What a Machine

AS SOMEONE WHO HAS OWNED a number of sports cars, I put my 2020 Porsche Spyder at the very top. How good is it? It is so good that it knocked off my Ferrari 360 gated manual from that perch. In today’s world of lower speed limits, higher fines and impounding of cars, the Boxster convertible makes more sense than ever.

I can cruise below the canopy of trees, with the sun shining through, the wind washing over me, the engine noise, smells, and can do that while still being legal. The car never becomes unhinged. It performs like the star that it is — it feels like an extension of the driver and it has to be one the sharpest scalpels in the automotive drawer. Yes, there are faster cars, but power is not the only thing that makes a sports car. Dynamic maneuverability is at the core. What is power without balance? The Spyder feels like the sharpest scalpel has just been sharpened. This car just lives for turns.

In a very competitive sports-car segment, the Spyder offers me everything I could want in a car in terms of being analog, a driver’s dream. Handling is sublime, this little car just wraps around you. And for what it offers, and it’s crazy to say about a six-figure car, this Porsche is under-priced.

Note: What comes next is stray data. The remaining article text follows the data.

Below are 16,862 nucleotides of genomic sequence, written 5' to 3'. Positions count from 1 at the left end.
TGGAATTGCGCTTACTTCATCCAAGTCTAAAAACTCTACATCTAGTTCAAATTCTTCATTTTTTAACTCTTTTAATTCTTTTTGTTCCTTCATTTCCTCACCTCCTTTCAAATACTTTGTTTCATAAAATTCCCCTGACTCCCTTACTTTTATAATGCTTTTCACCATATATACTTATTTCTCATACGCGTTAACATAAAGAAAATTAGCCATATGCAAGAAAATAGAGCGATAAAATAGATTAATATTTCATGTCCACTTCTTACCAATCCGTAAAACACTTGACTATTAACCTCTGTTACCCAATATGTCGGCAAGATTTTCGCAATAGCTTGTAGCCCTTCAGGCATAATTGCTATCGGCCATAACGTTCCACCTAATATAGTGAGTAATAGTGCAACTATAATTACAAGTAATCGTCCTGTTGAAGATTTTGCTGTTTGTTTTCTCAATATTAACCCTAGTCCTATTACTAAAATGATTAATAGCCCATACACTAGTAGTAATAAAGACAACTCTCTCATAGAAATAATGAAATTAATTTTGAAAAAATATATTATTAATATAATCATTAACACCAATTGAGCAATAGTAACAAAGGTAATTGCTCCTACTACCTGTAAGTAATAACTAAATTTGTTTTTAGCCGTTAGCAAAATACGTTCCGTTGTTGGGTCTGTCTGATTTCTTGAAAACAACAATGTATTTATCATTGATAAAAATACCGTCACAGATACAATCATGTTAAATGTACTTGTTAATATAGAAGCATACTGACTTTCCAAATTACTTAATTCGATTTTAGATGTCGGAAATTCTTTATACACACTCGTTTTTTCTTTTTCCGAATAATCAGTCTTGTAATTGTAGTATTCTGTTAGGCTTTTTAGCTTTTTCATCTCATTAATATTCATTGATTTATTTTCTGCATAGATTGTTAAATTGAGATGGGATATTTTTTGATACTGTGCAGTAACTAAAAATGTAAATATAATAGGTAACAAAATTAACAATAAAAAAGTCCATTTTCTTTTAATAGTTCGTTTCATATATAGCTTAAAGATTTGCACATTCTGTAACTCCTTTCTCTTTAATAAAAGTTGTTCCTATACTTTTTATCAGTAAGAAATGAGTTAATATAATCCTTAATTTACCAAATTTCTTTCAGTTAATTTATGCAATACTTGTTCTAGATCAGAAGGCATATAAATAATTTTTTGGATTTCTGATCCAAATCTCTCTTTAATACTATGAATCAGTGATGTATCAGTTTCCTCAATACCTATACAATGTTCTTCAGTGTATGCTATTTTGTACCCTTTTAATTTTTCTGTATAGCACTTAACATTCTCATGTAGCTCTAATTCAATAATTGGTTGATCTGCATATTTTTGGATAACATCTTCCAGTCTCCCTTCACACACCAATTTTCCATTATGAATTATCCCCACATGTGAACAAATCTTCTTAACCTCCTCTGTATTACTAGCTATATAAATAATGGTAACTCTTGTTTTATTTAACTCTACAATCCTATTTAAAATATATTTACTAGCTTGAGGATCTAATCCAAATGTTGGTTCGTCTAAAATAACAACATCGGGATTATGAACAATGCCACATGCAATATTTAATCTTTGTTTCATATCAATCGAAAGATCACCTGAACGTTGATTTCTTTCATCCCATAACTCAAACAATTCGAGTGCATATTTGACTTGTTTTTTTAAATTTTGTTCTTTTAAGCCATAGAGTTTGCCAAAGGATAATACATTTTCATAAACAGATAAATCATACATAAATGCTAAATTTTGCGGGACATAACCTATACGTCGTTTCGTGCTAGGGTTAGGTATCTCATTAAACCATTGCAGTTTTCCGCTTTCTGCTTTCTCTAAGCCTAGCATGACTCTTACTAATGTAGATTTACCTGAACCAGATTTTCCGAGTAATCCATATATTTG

Aesthetically, with the GT3 front end, side scoops, and beautiful racing humps at the rear, it looks muscular, not in a body-builder way, but more like an elite athlete. The Porsche Spyder, manual, mid-engine, naturally aspirated convertible is in a category of one in today’s new-car market. No other major manufacturer is producing such a delicious recipe.

The Spyder is a brilliant car. After going for a drive, just for the sake of going for a drive, I never fail to pull into the garage, turn off the ignition, pause for a second and say in a low voice, “What a machine!” I hope to own it until I can’t shift the gears anymore. Thank you, Porsche. — Grant Purdy

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